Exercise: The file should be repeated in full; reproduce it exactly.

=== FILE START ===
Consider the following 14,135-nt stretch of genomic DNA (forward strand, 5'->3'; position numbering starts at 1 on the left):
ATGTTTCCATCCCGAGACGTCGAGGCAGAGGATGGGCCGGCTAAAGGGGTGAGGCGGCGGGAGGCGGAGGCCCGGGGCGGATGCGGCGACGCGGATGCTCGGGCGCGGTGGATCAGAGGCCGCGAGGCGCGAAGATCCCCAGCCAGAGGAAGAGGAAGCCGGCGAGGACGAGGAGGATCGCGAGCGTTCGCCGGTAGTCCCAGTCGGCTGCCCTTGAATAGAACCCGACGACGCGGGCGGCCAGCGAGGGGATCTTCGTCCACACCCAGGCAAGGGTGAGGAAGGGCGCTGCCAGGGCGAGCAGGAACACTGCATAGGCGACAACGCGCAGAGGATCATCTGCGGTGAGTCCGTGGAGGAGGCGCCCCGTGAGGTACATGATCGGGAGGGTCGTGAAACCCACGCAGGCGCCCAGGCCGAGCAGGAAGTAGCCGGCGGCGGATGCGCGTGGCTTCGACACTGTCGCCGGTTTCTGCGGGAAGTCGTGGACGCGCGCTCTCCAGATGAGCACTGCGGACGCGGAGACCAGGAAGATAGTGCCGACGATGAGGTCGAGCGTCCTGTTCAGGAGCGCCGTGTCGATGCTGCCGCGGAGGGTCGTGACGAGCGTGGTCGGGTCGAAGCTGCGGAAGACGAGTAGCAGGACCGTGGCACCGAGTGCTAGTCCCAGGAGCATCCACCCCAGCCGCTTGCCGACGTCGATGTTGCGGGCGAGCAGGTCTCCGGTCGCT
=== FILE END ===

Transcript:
Consider the following 14,135-nt stretch of genomic DNA (forward strand, 5'->3'; position numbering starts at 1 on the left):
ATGTTTCCATCCCGAGACGTCGAGGCAGAGGATGGGCCGGCTAAAGGGGTGAGGCGGCGGGAGGCGGAGGCCCGGGGCGGATGCGGCGACGCGGATGCTCGGGCGCGGTGGATCAGAGGCCGCGAGGCGCGAAGATCCCCAGCCAGAGGAAGAGGAAGCCGGCGAGGACGAGGAGGATCGCGAGCGTTCGCCGGTAGTCCCAGTCGGCTGCCCTTGAATAGAACCCGACGACGCGGGCGGCCAGCGAGGGGATCTTCGTCCACACCCAGGCAAGGGTGAGGAAGGGCGCTGCCAGGGCGAGCAGGAACACTGCATAGGCGACAACGCGCAGAGGATCATCTGCGGTGAGTCCGTGGAGGAGGCGCCCCGTGAGGTACATGATCGGGAGGGTCGTGAAACCCACGCAGGCGCCCAGGCCGAGCAGGAAGTAGCCGGCGGCGGATGCGCGTGGCTTCGACACTGTCGCCGGTTTCTGCGGGAAGTCGTGGACGCGCGCTCTCCAGATGAGCACTGCGGACGCGGAGACCAGGAAGATAGTGCCGACGATGAGGTCGAGCGTCCTGTTCAGGAGCGCCGTGTCGATGCTGCCGCGGAGGGTCGTGACGAGCGTGGTCGGGTCGAAGCTGCGGAAGACGAGTAGCAGGACCGTGGCACCGAGTGCTAGTCCCAGGAGCATCCACCCCAGCCGCTTGCCGACGTCGATGTTGCGGGCGAGCAGGTCTCCGGTCGCT